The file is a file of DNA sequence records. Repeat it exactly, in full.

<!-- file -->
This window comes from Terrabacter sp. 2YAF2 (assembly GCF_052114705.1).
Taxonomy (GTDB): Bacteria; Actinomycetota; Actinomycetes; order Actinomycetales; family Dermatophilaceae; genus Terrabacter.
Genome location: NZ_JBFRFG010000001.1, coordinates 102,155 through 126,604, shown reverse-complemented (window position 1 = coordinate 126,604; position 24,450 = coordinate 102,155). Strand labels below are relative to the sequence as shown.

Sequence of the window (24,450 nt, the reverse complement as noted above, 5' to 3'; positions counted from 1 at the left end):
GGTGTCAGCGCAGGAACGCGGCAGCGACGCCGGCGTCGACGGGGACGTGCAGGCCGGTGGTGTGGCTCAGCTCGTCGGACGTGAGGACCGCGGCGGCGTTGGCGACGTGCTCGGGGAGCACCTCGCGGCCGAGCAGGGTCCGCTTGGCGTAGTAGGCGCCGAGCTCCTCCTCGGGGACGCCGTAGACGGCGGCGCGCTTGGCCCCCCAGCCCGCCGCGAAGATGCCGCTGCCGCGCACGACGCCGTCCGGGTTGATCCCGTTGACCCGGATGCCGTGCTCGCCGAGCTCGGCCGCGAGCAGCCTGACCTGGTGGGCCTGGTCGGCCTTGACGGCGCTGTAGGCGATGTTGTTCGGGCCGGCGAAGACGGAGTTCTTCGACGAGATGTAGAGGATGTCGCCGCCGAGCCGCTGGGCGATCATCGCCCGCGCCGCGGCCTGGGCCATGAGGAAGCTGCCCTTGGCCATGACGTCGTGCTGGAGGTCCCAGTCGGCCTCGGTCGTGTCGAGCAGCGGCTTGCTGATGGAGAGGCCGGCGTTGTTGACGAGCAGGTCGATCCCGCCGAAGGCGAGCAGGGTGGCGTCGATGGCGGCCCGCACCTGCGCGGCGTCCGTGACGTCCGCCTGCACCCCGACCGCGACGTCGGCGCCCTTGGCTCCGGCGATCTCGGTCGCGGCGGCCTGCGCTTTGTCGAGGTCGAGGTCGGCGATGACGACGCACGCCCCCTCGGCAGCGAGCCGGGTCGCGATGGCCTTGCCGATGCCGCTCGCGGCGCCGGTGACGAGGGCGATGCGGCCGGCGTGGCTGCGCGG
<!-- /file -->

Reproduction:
This window comes from Terrabacter sp. 2YAF2 (assembly GCF_052114705.1).
Taxonomy (GTDB): Bacteria; Actinomycetota; Actinomycetes; order Actinomycetales; family Dermatophilaceae; genus Terrabacter.
Genome location: NZ_JBFRFG010000001.1, coordinates 102,155 through 126,604, shown reverse-complemented (window position 1 = coordinate 126,604; position 24,450 = coordinate 102,155). Strand labels below are relative to the sequence as shown.

Sequence of the window (24,450 nt, the reverse complement as noted above, 5' to 3'; positions counted from 1 at the left end):
GGTGTCAGCGCAGGAACGCGGCAGCGACGCCGGCGTCGACGGGGACGTGCAGGCCGGTGGTGTGGCTCAGCTCGTCGGACGTGAGGACCGCGGCGGCGTTGGCGACGTGCTCGGGGAGCACCTCGCGGCCGAGCAGGGTCCGCTTGGCGTAGTAGGCGCCGAGCTCCTCCTCGGGGACGCCGTAGACGGCGGCGCGCTTGGCCCCCCAGCCCGCCGCGAAGATGCCGCTGCCGCGCACGACGCCGTCCGGGTTGATCCCGTTGACCCGGATGCCGTGCTCGCCGAGCTCGGCCGCGAGCAGCCTGACCTGGTGGGCCTGGTCGGCCTTGACGGCGCTGTAGGCGATGTTGTTCGGGCCGGCGAAGACGGAGTTCTTCGACGAGATGTAGAGGATGTCGCCGCCGAGCCGCTGGGCGATCATCGCCCGCGCCGCGGCCTGGGCCATGAGGAAGCTGCCCTTGGCCATGACGTCGTGCTGGAGGTCCCAGTCGGCCTCGGTCGTGTCGAGCAGCGGCTTGCTGATGGAGAGGCCGGCGTTGTTGACGAGCAGGTCGATCCCGCCGAAGGCGAGCAGGGTGGCGTCGATGGCGGCCCGCACCTGCGCGGCGTCCGTGACGTCCGCCTGCACCCCGACCGCGACGTCGGCGCCCTTGGCTCCGGCGATCTCGGTCGCGGCGGCCTGCGCTTTGTCGAGGTCGAGGTCGGCGATGACGACGCACGCCCCCTCGGCAGCGAGCCGGGTCGCGATGGCCTTGCCGATGCCGCTCGCGGCGCCGGTGACGAGGGCGATGCGGCCGGCGTGGCTGCGCGG